It is hard to choose the right media as it pertains to fundraising. Research shows that printed direct mail campaigns continue to be more effective prompts for giving. In fact, direct mail is more effective than email, social media, radio or TV. If you’re not including direct mail in your fundraising efforts, you may be missing out.
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Purchasing a direct mail list is one of the most important things you can do to ensure a successful direct mail campaign. As always, having a good, up-to-date mailing list can make or break the results you receive. Keep in mind; the overall goal is profile the best customers. Here are a few important first steps to help you achieve that.
Using direct mail for fundraising requires attention to detail and dedication. To make your direct mail a success you will need to employ as many best practices as possible. The goal is to raise as much money as possible to support your mission.
5. Timing is critical—it’s not just an expression
The mail is especially cluttered at the end of the fourth quarter. Unless your communication offers an opportunity for a year-end tax break or a unique holiday function, that may not be the time to compete for attention. Depending on your target audience, April tax-time might be a difficult time to be noticed. The month of August when people are finishing vacation and getting children ready for school is also not the best time of the year to grab people’s attention. Finally, during election years, in the days and weeks running up to an election, the flood of campaign collateral headed to printers, mail houses and the postal service intended for businesses and homes can delay every step of your project and impact its impression on your target audience.
What key factors contribute to a successful direct mail campaign? There are several, including the quality of your mailing list, the offer you make in your communication, strong design, effective copy, the timing of the campaign, and mailing specifications. Additionally, the lead-time you give your designer, the time you build into your schedule for printing and mailing, the type of printing you choose and USPS mailing specifications and costs have a huge impact on the success of your project.
Here are 10 direct-mail fundraising best practices shared by Valerie Kagan, president of VK Direct, during the session.
- Make your mail appeals as compelling as possible. Kagan said you should make sure to state your needs clearly and give donors real stories, facts, statistics, updates, photographs and more.
- Test different variables. You should always be trying to beat your control, so test everything from inserts to letter length, to time of mailing to the envelope.
- Evaluate mail campaign progress regularly. It doesn't make sense to continually mail donor segments that are unprofitable. Use analytics to weed out the disinterested donors, and place lapsed or low-dollar donors back into the acquisition program, Kagan suggested, because the cost per piece is lower due to the higher volume mailed in acquisition.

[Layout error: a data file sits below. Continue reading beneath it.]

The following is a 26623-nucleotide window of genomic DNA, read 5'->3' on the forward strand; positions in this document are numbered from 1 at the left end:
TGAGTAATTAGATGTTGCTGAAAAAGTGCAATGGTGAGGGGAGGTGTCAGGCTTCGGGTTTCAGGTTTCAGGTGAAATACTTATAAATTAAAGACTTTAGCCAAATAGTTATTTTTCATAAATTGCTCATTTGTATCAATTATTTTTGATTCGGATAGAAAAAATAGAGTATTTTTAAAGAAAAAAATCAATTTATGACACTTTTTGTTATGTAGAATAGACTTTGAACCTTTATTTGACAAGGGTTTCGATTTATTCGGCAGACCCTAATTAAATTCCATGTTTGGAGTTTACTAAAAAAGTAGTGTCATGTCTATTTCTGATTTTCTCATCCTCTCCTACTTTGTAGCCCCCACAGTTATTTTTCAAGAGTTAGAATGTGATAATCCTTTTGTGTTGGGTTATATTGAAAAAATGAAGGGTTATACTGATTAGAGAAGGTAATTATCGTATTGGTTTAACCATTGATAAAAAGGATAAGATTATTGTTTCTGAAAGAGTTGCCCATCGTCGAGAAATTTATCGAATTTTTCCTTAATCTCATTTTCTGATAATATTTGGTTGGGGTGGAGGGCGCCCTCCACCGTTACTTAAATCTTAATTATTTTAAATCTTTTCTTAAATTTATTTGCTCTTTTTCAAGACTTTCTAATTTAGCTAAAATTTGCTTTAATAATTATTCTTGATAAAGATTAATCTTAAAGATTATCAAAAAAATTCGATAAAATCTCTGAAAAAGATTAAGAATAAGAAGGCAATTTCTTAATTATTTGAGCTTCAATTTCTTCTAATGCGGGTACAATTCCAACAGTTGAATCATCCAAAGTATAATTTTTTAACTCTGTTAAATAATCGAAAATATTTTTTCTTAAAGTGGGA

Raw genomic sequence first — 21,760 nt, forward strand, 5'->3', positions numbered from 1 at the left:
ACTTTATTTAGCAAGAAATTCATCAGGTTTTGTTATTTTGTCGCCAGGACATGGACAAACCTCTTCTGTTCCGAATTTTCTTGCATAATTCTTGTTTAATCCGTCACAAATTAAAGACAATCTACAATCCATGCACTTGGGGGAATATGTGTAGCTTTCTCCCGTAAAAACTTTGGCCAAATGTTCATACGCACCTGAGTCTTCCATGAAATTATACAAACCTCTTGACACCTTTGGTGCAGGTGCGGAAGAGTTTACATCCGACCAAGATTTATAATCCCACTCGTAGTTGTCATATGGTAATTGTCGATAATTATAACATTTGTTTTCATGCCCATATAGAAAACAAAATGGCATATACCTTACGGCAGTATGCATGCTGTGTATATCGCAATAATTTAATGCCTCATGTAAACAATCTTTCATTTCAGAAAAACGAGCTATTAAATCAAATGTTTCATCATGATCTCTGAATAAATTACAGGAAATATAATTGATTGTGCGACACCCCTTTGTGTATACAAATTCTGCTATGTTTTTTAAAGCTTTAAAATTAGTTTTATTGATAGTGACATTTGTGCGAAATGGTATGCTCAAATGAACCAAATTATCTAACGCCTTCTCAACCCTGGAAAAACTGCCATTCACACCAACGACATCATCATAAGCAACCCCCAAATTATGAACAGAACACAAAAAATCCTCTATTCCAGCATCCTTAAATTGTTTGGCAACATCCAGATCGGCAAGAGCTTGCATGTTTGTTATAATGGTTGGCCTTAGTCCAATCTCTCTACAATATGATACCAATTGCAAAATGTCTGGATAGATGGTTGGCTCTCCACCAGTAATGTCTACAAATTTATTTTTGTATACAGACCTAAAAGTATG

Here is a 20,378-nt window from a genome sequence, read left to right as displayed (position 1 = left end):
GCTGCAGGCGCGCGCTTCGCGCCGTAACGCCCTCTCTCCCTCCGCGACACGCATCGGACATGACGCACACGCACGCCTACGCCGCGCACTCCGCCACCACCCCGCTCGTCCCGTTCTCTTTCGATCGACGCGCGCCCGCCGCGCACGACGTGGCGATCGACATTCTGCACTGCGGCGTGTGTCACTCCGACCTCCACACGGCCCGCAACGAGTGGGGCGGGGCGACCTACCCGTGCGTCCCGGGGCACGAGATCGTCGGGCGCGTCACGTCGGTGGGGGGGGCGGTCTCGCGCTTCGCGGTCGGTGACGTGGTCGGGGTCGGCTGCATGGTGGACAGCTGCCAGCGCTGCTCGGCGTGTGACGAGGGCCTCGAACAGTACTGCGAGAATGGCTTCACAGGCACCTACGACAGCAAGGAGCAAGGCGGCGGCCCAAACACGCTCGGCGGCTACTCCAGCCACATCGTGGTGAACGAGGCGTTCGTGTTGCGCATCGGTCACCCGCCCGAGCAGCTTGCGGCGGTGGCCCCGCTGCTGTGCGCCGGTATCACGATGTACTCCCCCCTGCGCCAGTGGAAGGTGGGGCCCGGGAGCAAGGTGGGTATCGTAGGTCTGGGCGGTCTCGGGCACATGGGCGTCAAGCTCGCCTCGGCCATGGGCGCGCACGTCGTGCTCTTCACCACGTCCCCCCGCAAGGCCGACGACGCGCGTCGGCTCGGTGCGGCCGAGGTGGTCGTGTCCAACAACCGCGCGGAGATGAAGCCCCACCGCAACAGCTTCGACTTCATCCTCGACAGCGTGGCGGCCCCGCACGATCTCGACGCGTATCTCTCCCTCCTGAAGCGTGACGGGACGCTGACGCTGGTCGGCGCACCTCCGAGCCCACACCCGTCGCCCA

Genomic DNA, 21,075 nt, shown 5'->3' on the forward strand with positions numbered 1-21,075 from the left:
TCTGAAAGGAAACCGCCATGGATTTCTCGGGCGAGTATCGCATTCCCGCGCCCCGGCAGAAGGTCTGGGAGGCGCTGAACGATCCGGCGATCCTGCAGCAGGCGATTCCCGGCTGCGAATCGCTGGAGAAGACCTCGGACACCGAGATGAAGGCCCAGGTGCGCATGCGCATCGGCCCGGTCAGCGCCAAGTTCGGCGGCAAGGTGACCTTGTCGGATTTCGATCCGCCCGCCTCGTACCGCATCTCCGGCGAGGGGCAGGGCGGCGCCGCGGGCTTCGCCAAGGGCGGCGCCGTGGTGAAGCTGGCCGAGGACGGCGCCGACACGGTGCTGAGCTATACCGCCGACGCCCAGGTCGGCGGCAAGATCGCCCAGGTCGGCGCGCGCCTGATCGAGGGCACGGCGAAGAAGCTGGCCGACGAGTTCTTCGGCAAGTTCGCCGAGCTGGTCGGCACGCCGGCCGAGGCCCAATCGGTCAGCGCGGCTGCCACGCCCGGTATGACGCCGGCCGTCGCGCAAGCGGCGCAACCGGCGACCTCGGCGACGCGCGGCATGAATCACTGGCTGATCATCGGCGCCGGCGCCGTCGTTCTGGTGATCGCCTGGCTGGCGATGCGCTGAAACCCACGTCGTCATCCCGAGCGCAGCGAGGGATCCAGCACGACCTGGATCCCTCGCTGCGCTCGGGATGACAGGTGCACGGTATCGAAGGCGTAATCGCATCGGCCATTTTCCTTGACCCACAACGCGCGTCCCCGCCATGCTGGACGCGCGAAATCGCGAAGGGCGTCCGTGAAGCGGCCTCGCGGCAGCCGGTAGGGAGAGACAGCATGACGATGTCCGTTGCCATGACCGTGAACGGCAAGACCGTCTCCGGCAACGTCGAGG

- Honor your donors' requests. "If a donor asks to receive mail only once or twice a year, make sure this is done. In addition, send a letter notifying the donor that this request has been honored," Kagan said. "In addition, track those donors who say they will only give if you solicit them at certain times of the year. If they don't respond to the once-a-year appeals, send a letter reminding them you honored their request but haven't received a contribution."
- Cultivate and upgrade your top direct-mail donors. Treat your top donors as top donors, using advanced personalization and an "insider" approach, acknowledging past giving history, using closed-faced envelopes, First Class stamps, etc.
- Make your mail appeals easy to read. If your mailer is tough to read, donors won't read it. Kagan said you should use large print — especially on gift asks — good photographs, plenty of spacing between lines and paragraphs, and coordinate the theme and graphics of all the mail components.
- Mail as often as the market allows. Letting donors "rest" typically does more harm than good, since donors who most recently gave are the ones most likely to give again. So mail as often as you can with asks to keep donors engaged and the dollars coming in.
- Match gift requests to specific needs. Donors love to know what their money is going toward, so if possible, match gift requests to specific needs.
- Have a clear vision of your organization's mission and goals before you develop direct-mail appeals. "Tell your audience exactly who you are and what you do, while giving them concrete reasons to contribute. Know the demographics of your constituency," Kagan said.
- Keep your eyes and ears open. Always be prepared. Build a library of photos, stories, news clippings and testimonials from your staff, your donors, your volunteers and recipients of your work to potentially use in future direct-mail appeals.